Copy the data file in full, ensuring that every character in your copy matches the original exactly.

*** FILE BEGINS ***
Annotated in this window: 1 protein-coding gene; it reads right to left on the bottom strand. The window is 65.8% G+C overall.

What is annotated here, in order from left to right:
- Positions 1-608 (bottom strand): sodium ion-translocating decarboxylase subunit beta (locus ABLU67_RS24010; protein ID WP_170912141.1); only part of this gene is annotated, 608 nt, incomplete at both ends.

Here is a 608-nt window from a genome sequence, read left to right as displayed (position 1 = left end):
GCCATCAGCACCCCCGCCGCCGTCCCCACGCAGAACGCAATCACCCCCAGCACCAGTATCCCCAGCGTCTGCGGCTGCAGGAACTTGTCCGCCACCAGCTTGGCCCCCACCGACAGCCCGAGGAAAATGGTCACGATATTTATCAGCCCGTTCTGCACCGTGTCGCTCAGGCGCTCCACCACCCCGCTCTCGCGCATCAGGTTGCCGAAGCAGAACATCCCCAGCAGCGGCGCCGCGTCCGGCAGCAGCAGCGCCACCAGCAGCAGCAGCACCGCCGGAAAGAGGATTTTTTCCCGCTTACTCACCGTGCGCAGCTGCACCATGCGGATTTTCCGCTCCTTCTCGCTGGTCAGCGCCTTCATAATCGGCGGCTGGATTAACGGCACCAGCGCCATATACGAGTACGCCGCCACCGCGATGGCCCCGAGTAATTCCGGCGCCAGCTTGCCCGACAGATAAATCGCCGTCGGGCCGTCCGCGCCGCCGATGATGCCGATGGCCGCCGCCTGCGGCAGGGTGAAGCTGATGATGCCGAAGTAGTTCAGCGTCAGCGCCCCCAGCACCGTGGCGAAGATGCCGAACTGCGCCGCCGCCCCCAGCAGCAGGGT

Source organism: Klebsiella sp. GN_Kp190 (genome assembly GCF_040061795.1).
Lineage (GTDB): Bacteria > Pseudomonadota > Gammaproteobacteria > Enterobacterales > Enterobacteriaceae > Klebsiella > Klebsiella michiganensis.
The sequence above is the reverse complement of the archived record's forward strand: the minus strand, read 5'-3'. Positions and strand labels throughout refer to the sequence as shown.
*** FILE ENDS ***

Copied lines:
Annotated in this window: 1 protein-coding gene; it reads right to left on the bottom strand. The window is 65.8% G+C overall.

What is annotated here, in order from left to right:
- Positions 1-608 (bottom strand): sodium ion-translocating decarboxylase subunit beta (locus ABLU67_RS24010; protein ID WP_170912141.1); only part of this gene is annotated, 608 nt, incomplete at both ends.

Here is a 608-nt window from a genome sequence, read left to right as displayed (position 1 = left end):
GCCATCAGCACCCCCGCCGCCGTCCCCACGCAGAACGCAATCACCCCCAGCACCAGTATCCCCAGCGTCTGCGGCTGCAGGAACTTGTCCGCCACCAGCTTGGCCCCCACCGACAGCCCGAGGAAAATGGTCACGATATTTATCAGCCCGTTCTGCACCGTGTCGCTCAGGCGCTCCACCACCCCGCTCTCGCGCATCAGGTTGCCGAAGCAGAACATCCCCAGCAGCGGCGCCGCGTCCGGCAGCAGCAGCGCCACCAGCAGCAGCAGCACCGCCGGAAAGAGGATTTTTTCCCGCTTACTCACCGTGCGCAGCTGCACCATGCGGATTTTCCGCTCCTTCTCGCTGGTCAGCGCCTTCATAATCGGCGGCTGGATTAACGGCACCAGCGCCATATACGAGTACGCCGCCACCGCGATGGCCCCGAGTAATTCCGGCGCCAGCTTGCCCGACAGATAAATCGCCGTCGGGCCGTCCGCGCCGCCGATGATGCCGATGGCCGCCGCCTGCGGCAGGGTGAAGCTGATGATGCCGAAGTAGTTCAGCGTCAGCGCCCCCAGCACCGTGGCGAAGATGCCGAACTGCGCCGCCGCCCCCAGCAGCAGGGT

Source organism: Klebsiella sp. GN_Kp190 (genome assembly GCF_040061795.1).
Lineage (GTDB): Bacteria > Pseudomonadota > Gammaproteobacteria > Enterobacterales > Enterobacteriaceae > Klebsiella > Klebsiella michiganensis.
The sequence above is the reverse complement of the archived record's forward strand: the minus strand, read 5'-3'. Positions and strand labels throughout refer to the sequence as shown.